(2) Optimum Timing: Imidan was applied at the estimated first hatch of eggs against each generation.  The first generation spray was applied at pink (6 May) based on pre-season estimates of OFM phenology.  The second generation spray was applied based on a pheromone trap biofix and DD calculations on 20 Jul.  The third generation of OFM was delayed until after the third flight had started during the last week in Aug, and applied on 31 Aug.  A fourth spray in this treatment was never applied because the flight continued throughout September and growers were reluctant to spray after Labor Day. 

   (3) Late Season Control: The first spray was applied on 20 Jul at the estimated first hatch of eggs of the second generation using methods described for the Optimum Timing schedule, followed by another cover spray on 2 Aug.  A final spray was applied on 31 Aug, and a fourth spray was not applied after September because of concerns outlined above. 

   (4) Untreated Check: No insecticide sprays were applied to a small block of 12-16 trees along the outside edge of the research plot.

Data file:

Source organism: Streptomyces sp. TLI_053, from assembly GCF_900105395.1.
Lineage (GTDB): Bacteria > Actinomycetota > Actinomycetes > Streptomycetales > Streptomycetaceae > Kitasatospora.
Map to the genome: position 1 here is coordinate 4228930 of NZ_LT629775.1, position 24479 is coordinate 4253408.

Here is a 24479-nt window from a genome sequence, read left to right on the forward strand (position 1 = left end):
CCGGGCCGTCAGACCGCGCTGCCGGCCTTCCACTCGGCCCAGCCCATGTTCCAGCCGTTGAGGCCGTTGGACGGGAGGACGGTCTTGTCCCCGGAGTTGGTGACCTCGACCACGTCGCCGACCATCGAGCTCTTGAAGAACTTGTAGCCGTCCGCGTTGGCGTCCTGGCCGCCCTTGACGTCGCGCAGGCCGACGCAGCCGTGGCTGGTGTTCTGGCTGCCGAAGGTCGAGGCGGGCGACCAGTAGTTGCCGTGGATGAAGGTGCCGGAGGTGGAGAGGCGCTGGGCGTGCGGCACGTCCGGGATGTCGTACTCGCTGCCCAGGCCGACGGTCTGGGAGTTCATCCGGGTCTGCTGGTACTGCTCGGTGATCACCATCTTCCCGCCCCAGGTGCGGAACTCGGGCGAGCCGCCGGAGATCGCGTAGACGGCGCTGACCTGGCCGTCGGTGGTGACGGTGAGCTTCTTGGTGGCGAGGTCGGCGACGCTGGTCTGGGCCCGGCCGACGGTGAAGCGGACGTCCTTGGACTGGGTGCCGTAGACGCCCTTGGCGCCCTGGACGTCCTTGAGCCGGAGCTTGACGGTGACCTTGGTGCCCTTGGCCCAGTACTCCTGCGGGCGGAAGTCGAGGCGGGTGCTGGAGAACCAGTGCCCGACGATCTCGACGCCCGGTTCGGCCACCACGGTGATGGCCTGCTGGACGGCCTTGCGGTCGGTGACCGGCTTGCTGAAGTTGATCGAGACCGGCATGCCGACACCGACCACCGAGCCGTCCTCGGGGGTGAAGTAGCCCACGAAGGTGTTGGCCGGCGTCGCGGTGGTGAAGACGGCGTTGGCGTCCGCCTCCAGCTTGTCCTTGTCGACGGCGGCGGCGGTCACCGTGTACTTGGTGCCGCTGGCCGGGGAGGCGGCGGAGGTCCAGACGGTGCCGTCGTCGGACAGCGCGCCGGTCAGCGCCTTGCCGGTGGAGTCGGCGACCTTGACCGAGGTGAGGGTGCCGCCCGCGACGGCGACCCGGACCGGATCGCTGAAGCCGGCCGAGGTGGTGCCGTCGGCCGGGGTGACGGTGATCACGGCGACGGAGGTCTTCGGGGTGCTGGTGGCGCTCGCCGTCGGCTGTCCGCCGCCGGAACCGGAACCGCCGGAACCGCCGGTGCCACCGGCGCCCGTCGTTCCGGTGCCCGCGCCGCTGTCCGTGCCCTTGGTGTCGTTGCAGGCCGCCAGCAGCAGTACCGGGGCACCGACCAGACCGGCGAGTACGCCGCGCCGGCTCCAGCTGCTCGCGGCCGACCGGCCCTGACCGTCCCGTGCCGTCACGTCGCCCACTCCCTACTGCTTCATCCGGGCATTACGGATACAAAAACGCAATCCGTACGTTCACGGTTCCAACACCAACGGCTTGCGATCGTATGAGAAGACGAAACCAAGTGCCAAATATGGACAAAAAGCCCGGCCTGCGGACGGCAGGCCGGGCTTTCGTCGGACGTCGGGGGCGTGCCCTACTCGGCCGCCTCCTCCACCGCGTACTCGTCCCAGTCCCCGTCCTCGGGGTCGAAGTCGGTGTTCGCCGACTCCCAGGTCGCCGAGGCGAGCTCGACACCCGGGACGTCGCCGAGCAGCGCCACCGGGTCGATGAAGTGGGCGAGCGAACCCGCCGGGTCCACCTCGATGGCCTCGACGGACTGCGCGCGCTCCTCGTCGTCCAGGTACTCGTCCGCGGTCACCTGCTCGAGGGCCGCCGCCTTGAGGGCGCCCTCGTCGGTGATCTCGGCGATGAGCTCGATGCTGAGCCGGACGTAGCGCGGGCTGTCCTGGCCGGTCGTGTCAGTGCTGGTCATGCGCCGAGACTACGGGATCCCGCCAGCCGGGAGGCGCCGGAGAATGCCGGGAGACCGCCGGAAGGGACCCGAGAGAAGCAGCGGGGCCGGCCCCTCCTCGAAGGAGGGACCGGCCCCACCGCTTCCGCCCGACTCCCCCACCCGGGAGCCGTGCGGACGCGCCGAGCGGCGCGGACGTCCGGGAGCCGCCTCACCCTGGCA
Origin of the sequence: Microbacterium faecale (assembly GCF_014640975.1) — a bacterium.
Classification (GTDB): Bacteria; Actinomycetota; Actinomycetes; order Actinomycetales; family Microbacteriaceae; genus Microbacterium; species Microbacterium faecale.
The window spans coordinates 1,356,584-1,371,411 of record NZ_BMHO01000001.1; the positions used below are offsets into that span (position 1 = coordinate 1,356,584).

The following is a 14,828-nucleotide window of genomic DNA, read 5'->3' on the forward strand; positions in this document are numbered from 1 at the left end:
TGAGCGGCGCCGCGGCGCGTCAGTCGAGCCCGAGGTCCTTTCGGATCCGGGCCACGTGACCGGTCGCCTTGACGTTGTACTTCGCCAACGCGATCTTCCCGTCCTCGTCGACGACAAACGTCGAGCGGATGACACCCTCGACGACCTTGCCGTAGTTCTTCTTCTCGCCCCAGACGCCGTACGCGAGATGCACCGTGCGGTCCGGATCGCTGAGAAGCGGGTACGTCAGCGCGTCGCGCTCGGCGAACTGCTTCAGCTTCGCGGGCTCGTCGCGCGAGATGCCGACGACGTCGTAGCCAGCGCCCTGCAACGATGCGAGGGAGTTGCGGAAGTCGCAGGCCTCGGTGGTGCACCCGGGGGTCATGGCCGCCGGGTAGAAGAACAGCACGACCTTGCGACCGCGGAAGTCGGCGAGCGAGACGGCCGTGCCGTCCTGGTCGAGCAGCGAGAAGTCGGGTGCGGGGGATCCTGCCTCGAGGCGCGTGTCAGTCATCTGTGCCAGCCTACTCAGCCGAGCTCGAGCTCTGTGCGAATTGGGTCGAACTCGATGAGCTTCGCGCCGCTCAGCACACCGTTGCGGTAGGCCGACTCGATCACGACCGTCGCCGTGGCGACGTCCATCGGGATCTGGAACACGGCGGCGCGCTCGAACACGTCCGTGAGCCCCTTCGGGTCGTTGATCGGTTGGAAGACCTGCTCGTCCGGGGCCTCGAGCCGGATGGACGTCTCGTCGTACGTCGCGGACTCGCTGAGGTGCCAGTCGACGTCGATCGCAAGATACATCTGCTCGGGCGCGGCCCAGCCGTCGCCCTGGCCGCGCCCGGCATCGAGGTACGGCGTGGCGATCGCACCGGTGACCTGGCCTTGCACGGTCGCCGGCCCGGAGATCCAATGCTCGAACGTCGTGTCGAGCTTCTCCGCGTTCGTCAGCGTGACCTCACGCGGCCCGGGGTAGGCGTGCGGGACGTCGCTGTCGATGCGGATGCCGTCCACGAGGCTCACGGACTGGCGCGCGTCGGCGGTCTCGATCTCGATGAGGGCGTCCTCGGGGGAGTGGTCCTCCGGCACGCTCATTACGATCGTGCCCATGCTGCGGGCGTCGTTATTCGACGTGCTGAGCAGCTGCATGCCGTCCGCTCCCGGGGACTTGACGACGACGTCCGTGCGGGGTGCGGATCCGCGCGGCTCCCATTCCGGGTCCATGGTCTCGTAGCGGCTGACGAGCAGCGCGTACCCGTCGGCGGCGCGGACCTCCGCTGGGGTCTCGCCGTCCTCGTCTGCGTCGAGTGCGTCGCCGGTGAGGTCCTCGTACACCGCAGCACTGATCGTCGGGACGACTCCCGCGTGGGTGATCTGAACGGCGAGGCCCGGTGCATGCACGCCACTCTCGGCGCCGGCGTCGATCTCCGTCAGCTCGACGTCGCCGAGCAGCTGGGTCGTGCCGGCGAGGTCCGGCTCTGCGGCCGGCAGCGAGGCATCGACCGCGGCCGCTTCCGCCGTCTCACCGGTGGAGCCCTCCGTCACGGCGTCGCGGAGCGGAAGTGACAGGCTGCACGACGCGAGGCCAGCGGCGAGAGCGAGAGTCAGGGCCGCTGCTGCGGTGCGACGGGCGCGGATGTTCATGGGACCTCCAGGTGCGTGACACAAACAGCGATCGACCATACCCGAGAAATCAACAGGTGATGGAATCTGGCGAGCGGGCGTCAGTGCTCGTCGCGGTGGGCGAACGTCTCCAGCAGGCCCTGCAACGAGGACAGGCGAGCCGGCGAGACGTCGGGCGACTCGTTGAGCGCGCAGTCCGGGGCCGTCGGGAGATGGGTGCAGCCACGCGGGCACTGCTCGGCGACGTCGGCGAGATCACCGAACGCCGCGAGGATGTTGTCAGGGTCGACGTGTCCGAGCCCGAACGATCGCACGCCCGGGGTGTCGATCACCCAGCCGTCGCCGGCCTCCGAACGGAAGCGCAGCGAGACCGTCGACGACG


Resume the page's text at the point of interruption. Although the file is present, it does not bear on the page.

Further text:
The same rate of Imidan 70W (3 lbs/A) was applied in all applications in all treatments with a high-pressure handgun sprayer to ensure adequate coverage.  Damage from the first generation was estimated on 23 Jul by inspecting 100 fruits on each of 5 trees in each treatment.  Apples were sampled again on 10 Sept (100 fruits on 3 trees/trt) to estimate cumulative damage from the first and second generations of OFM.  Fruit was picked on 8 Oct, which is a normal harvest date for late maturing apple cultivars in NY, and 100 fruits on 4 trees/trt was examined to estimate seasonal damage from all three generations of OFM.  Data from the two combined orchards was subjected to an AOV with SuperAnova.  Means were separated with Fisher’s Protected LSD Test (P<0.05).  Data was transformed Arcsin (Sqrt X) prior to analysis.